|Sterling Hayden and Elliott Gould discuss men's faces on the beach|
I know that it's because it encompasses my love for California (especially at a time when I was still living in Britain and dreamed of living here - though living close to Malibu did nothing to diminish the film's allure).
It's also because it encompasses my love of Chandler (rather obviously) and my belief that adaptations of anything should do whatever they wish, so long as they capture something of the spirit and intent of the author (and maybe even if they don't).
A major factor is that it encompasses my love of the ocean - and Roger Wade/Sterling Hayden is a kind of life model for me, with the craziness and the stick and the dog, though perhaps not the drinking or gambling or murder or suicide! But I would love a face like that and the sudden intensity and power he has, mixed with his lost but somehow haunting romantic quality: memories of making love with his wife - by or on the ocean.
|Elliott Gould and Nina Van Pallandt|
Here is a film that is visually stunning (thanks to Vilmos Zsigmond's inspired and constantly moving cinematography), that contains powerful, sometimes very funny, quirky and unique performances (aside from Gould, Hayden, Pallandt and the remarkable Mark Rydell, I have always loved Henry Gibson's perfectly played quack), that takes huge narrative and connective chances, that is self-referential and an ode to old-time Hollywood while being as loose and hip as it was possible to be in the 1970s, and that at the same time ends with a punch (or a shot) that at once departs from Chandler and yet somehow puts the final period on his writing - and makes perfect sense.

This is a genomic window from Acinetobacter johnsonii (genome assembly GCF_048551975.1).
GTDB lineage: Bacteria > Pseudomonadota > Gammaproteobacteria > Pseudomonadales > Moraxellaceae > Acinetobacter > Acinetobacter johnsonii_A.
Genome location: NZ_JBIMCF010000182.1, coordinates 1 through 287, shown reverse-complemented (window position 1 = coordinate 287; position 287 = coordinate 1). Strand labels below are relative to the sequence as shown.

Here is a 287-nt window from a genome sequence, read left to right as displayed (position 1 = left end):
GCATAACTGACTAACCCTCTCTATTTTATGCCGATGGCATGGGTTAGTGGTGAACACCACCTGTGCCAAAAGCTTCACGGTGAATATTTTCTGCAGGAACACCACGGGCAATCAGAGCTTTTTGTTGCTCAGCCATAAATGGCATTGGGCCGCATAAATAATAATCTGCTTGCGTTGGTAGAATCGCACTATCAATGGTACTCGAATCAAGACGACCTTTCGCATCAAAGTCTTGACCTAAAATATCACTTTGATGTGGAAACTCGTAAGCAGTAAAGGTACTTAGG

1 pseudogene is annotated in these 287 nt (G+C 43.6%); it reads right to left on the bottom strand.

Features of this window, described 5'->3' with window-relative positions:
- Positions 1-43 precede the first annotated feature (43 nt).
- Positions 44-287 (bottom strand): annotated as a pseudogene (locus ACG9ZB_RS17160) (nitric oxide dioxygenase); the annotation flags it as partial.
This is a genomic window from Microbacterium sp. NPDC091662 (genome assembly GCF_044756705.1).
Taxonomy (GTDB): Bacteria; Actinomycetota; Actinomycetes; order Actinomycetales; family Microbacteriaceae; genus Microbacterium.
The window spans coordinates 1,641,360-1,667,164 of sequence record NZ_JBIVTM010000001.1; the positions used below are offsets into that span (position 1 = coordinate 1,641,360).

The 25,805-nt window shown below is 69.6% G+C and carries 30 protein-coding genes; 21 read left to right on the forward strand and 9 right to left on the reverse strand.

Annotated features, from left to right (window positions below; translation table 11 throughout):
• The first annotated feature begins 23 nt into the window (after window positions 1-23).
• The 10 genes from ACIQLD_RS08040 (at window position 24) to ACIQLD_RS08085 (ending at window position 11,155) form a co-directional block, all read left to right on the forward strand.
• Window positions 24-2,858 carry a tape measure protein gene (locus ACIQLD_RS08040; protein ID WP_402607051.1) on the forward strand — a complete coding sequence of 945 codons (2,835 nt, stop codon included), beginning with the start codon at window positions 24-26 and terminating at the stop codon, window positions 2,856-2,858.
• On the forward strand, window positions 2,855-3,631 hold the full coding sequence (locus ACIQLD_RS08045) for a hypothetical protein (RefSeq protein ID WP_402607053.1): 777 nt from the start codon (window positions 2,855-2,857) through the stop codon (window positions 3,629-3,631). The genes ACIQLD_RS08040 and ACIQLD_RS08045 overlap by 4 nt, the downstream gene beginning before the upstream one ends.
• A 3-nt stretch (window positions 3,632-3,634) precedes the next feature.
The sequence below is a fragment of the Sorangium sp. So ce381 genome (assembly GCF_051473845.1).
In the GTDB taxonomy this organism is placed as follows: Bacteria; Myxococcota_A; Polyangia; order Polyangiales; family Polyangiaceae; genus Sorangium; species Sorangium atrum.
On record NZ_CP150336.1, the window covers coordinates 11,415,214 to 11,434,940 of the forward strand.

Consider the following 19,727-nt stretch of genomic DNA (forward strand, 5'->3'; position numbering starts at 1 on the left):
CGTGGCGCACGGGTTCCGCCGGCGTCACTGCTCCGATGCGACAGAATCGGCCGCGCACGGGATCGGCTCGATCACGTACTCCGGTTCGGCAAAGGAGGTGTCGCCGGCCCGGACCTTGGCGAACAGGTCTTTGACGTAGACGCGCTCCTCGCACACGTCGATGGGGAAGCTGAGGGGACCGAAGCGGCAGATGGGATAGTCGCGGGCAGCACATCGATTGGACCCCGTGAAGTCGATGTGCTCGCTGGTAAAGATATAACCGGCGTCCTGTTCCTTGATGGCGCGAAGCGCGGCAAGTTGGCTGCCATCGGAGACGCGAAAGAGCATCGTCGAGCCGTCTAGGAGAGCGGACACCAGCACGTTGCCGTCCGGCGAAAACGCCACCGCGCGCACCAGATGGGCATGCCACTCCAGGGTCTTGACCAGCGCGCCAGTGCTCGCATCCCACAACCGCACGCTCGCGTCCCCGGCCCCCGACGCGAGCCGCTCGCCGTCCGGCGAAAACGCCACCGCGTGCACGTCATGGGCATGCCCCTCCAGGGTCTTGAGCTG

Plus, held together by one of the most effective and brilliantly-used music scores in cinema, we have a film that can embrace Elliott Gould's seemingly bumbling - but actually razor-sharp and socially-critical (despite his "It's okay with me") - private eye; a lost writer who is probably the most Hemingway-like figure ever captured on film; a complex and intriguing - and, in her own way, corrupt or at least complicit - wife in Nina Pallandt; and a gangster in Mark Rydell who is wholly original, genuinely funny at times...and then, in an instant, more shockingly brutal (with nothing more than a half-empty Coke bottle) than anything Tarantino has managed.
"That's someone I love. You, I don't even like, cheapie. Find my money!"
I love this movie. It's okay with me.
|One of the many posters for The Long Goodbye.|
Please visit my new, revised (not entirely by choice) Robert Altman's The Long Goodbye Facebook page, if you'd like to know more about the background to this groundbreaking film. The DVD is available from Amazon.